Chennai, March 21: With water levels in major reservoirs fast depleting in Chennai ,educational institutions like the Anna University and IIT Madras have resorted to building artificial lakes and setting up water treatment plants to fulfill their water requirements.

Spread over hundreds of acres these universities boast of a number of hostels and building belonging to different departments of studies. Thusuniversities like the Indian Institute of Technology (IIT) Madras and Anna University have taken different measures to meet the water demands of thousands of their staff and student residents in the campuses.

IIT Madras which is spread over 250 acres has a recycling plant that went operational in November last year and it has the capacity to treat as much as 4 million liters of water per day.

“The waste water in our campus is treated by the recycling plant with the best available technology, it is then being used in the hostels, academic area residential multistory buildings and also for gardening and landscaping” , says Professor Ligy Philip of the Environmental and water Resources Engg. Div.

IIT Madras also has permission from the Central Groundwater Board to use water from 6 wells and 6 tube wells in case of water shortage.

Their requirements are also supplemented by the water collected in different lakes within the campus which is also used for drinking purposes. By having a proper rainwater harvesting system in place they are able to collect huge amount of waters during the monsoons in the lakes which again can be treated and used by the hostel.

Commenting on the quality of water they get from the water recycling plant Professor Philip says “When the last time our director came here we asked him to differentiate between the metro water and treated water. But he wasn’t able o do so which is an indicator of how good the quality of water is.”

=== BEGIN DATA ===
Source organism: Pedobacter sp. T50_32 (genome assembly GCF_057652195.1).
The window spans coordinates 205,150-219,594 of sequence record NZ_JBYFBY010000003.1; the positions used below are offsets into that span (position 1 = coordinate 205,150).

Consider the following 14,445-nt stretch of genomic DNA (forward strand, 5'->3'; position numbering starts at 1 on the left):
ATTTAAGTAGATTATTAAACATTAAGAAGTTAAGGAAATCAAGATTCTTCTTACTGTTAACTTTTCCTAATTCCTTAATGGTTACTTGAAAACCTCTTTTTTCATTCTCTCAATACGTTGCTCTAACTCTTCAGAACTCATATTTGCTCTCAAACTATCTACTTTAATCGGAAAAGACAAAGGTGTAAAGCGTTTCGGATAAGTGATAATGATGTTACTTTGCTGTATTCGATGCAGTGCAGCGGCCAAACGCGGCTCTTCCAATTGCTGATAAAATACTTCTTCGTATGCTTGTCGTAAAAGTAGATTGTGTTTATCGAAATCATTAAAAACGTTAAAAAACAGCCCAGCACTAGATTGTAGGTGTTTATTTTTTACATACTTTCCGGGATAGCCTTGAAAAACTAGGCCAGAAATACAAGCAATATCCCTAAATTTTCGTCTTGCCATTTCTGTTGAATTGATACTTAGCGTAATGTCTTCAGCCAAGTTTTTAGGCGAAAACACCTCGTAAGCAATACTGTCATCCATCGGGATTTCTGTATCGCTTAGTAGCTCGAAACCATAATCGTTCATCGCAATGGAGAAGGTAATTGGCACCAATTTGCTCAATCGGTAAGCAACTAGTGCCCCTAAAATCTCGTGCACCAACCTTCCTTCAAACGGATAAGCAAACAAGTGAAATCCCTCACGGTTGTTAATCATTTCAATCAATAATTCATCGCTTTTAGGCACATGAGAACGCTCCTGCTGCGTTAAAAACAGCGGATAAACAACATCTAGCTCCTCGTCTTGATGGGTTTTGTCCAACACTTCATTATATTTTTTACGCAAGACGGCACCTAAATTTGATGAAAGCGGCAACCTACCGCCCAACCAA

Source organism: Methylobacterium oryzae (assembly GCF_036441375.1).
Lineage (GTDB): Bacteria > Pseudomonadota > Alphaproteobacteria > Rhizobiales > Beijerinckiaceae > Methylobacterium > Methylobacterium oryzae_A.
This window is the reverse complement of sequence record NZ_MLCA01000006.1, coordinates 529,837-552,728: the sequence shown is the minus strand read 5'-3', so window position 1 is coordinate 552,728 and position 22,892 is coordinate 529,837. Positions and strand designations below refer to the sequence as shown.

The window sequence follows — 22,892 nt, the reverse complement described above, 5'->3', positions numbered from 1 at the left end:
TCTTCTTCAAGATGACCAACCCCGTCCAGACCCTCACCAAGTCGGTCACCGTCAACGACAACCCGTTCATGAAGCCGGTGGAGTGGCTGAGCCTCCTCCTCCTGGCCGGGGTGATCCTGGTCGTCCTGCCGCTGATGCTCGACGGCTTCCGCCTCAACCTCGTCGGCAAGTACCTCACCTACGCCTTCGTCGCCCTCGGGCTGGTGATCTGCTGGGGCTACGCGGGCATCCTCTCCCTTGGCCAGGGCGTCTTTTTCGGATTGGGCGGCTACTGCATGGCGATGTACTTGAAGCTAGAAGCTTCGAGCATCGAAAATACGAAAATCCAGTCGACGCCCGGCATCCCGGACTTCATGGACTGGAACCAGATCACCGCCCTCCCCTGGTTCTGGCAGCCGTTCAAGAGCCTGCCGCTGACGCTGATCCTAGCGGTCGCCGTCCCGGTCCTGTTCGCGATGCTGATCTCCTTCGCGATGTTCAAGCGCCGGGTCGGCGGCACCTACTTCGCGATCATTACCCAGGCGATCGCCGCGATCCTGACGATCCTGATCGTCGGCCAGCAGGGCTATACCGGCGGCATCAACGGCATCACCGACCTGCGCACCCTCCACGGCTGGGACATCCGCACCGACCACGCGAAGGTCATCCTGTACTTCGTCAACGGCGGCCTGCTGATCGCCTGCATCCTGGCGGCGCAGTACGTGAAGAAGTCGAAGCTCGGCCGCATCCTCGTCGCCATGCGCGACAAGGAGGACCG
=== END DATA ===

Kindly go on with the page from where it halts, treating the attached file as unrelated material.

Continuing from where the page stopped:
IIT Madras fulfills 50 per cent of its water requirements with the help of the Water recycling plant and the rest 50 per cent i.e about 11 lakh liters of water is provided to them by the Chennai Metropolitan Water Supply and Sewerage Board (CMWSSB)

The institute is also in the process of doing away with the R.O water plants. “ First of all the R.O plant wastes about 50 per cent of the water and it’s not good for health also because a lot of minerals get removed” says Prof. Philip.

As a result they have installed their own treatment system with membrane filters , carbon and UV technology and installed it in the new hostels and messes. The process of installing them in the old hostels , academic blocs and administrative buildings will be completed by 31st march.

Not far away from IIT Madras , Anna university’s ‘Pond Project’ — an artificial pond that will store treated, recycled water — will be ready by the upcoming academic year.

“There are 37 hostels on the university’s four campuses and it houses about 7,500 students and staff. They require about eight lakh liters of water a day “said Prof VK Stalin, estate officer of the university.

However, with the water in city reservoirs dwindling to alarming levels, Chennai Metro Water has reduced the supply to five lakh liters a day.By ensuring that the waste water generated by the departments, canteens and hostels is recycled, the campus manages to save about 3.50 lakh liters a day.

Anna University has also decided to advance semester exams by a month to wind up the session before the crisis peaks in summer.“Earlier we used to have 5 working days a week but since January the Saturdays have also been a working day to help us finish the syllabus early” , says Dr N.K Ambujam , Professor of Water Resources in Anna University.

The campus also has a Department of Water Resources and its whole building has rain water harvesting facilities to help the requirement of their hydraulic labs. At any given point they have about 1.1 miilion liters of water for the students to use in their everyday work and assignments informs Professor Ambujan.

The two universities are thus setting a good precedent in this time of water crisis by applying different means to use the water judiciously along with fulfilling their requirements.


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